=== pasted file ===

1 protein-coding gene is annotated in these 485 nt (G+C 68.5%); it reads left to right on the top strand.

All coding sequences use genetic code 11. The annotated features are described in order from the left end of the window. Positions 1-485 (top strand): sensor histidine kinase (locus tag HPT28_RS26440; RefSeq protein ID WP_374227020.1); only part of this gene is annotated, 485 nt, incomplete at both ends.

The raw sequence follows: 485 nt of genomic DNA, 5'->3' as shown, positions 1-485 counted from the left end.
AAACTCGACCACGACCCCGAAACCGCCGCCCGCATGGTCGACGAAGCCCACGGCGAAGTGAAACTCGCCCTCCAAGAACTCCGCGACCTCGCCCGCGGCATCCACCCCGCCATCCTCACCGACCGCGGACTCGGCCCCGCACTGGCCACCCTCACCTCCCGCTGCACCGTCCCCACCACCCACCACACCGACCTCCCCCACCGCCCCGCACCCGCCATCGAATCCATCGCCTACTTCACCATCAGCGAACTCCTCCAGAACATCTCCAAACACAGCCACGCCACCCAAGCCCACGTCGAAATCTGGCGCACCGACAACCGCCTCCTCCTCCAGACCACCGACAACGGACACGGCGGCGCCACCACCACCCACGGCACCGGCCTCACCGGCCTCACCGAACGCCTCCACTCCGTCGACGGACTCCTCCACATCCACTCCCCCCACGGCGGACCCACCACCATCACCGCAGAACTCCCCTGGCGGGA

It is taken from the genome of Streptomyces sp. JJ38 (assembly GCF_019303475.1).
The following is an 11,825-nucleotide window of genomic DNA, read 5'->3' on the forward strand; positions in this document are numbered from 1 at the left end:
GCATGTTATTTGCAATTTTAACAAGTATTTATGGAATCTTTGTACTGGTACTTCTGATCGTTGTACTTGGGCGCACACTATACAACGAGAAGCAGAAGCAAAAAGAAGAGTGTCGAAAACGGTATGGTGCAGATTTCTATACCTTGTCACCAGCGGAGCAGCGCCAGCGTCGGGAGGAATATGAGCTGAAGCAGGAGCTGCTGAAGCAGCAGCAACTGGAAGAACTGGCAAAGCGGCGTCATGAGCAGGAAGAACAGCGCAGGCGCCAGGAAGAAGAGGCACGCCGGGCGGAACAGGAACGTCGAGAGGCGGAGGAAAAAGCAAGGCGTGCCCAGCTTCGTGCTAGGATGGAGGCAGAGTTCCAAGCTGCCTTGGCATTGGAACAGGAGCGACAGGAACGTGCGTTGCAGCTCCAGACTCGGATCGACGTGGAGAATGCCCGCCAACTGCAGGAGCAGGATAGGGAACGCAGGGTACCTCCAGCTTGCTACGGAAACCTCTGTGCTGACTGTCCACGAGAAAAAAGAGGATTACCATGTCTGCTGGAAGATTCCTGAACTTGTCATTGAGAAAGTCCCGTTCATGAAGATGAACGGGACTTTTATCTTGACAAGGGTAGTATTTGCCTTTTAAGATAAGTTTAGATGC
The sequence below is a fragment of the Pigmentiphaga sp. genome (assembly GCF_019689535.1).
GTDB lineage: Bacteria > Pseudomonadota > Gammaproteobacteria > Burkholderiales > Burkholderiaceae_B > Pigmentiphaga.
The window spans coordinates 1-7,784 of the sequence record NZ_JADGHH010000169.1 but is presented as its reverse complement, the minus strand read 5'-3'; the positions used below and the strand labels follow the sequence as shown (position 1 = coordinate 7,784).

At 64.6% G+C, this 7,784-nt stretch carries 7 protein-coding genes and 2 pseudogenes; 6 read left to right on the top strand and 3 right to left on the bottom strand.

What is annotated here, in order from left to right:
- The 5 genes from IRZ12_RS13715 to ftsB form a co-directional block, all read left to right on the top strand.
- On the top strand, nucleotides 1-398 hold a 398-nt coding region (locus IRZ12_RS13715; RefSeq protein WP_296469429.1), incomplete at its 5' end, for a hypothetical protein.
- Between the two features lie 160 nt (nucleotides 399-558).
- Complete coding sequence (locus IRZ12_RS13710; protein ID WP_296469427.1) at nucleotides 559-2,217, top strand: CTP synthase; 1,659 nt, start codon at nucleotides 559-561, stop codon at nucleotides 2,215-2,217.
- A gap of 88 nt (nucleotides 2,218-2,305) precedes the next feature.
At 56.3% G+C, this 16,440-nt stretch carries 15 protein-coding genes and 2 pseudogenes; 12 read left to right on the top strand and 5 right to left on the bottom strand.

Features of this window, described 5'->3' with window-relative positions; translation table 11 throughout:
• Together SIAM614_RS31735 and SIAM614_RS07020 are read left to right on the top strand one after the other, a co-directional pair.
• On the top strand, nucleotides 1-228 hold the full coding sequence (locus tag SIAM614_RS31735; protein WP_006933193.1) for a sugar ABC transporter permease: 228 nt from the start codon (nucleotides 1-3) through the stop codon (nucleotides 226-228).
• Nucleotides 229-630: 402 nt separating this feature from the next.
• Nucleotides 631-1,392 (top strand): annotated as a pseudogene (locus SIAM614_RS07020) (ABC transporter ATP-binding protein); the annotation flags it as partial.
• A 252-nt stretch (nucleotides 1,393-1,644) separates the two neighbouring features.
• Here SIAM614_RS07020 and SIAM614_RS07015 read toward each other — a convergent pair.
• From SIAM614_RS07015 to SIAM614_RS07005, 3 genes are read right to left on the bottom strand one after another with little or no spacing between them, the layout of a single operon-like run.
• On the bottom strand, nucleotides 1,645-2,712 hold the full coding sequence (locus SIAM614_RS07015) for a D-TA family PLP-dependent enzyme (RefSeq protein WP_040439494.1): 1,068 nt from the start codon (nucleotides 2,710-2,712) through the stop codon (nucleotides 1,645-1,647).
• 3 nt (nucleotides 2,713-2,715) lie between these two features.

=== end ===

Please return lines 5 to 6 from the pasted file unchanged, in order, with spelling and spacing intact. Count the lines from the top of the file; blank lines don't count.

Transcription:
It is taken from the genome of Streptomyces sp. JJ38 (assembly GCF_019303475.1).
The following is an 11,825-nucleotide window of genomic DNA, read 5'->3' on the forward strand; positions in this document are numbered from 1 at the left end: